Thousands more NSW students will be offered the free meningococcal vaccine in the next 12 months to protect them against the debilitating disease.
As the NSW Government launches its awareness campaign this week, Premier Gladys Berejiklian today announced a further $3.6 million to extend the NSW Meningococcal W Response Program, which has provided free vaccine to more than 200,000 teenagers to date.
The NSW Government has invested $17 million into the statewide program since it was introduced in 2017 to protect teenagers against the rising threat of the W strain, which has an eight per cent mortality rate compared to four per cent for other strains.
“We’re urging parents of Year 10 and 11 students to take advantage of the free vaccine in the next two terms to give them long-term protection against four strains of this potentially fatal disease,” Ms Berejiklian said.
The Commonwealth Government does not currently fund the ACWY vaccine for adolescents under the National Immunisation Program, which is why the NSW Government has stepped in to deliver the vaccine.
The NSW Government is investing a record $22.75 million in statewide immunisation programs this year. This includes $3.5 million for free flu shots to children up to five years of age and a $1.75 million immunisation and influenza prevention campaign.
Health Minister Brad Hazzard said the meningococcal vaccination program targets upper high school students as they are particularly vulnerable to the disease.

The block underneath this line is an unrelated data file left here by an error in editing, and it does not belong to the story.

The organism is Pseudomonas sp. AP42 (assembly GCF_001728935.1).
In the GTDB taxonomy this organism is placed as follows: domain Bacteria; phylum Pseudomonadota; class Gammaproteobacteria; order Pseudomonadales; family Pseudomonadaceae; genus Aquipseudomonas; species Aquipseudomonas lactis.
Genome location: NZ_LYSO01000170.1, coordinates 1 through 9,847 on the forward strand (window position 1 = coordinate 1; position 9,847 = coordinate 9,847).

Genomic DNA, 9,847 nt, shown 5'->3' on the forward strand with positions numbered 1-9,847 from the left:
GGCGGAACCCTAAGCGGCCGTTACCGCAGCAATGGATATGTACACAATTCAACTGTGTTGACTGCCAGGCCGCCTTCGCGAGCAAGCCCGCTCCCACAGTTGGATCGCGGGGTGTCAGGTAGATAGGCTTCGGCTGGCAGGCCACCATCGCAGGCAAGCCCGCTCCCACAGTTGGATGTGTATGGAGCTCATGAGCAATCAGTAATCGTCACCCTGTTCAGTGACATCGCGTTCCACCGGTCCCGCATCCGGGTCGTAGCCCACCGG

“Just one dose of this vaccine provides strong, long-term protection while building immunity in the community and helping prevent the spread of this crippling disease,” Mr Hazzard said.
Meningococcal W cases in NSW increased four-fold between 2014 and 2016 – a trend that was reversed after introducing the free vaccinations for students last year.
“This vaccine has the added benefit of protection against the A, C and Y strains, which don’t occur as frequently but have equally devastating consequences,” he said.
NSW Chief Health Officer Dr Kerry Chant said early treatment for meningococcal disease is vital.
“We’re heading towards early spring when people are most at risk and we tend to see a rise in case numbers,” Dr Chant said.
“If you experience symptoms including a sudden onset of fever, headache, nausea, vomiting, neck stiffness, joint pain or rash of red-purple spots, go straight to your nearest emergency department to seek help. Acting quickly can save your life.”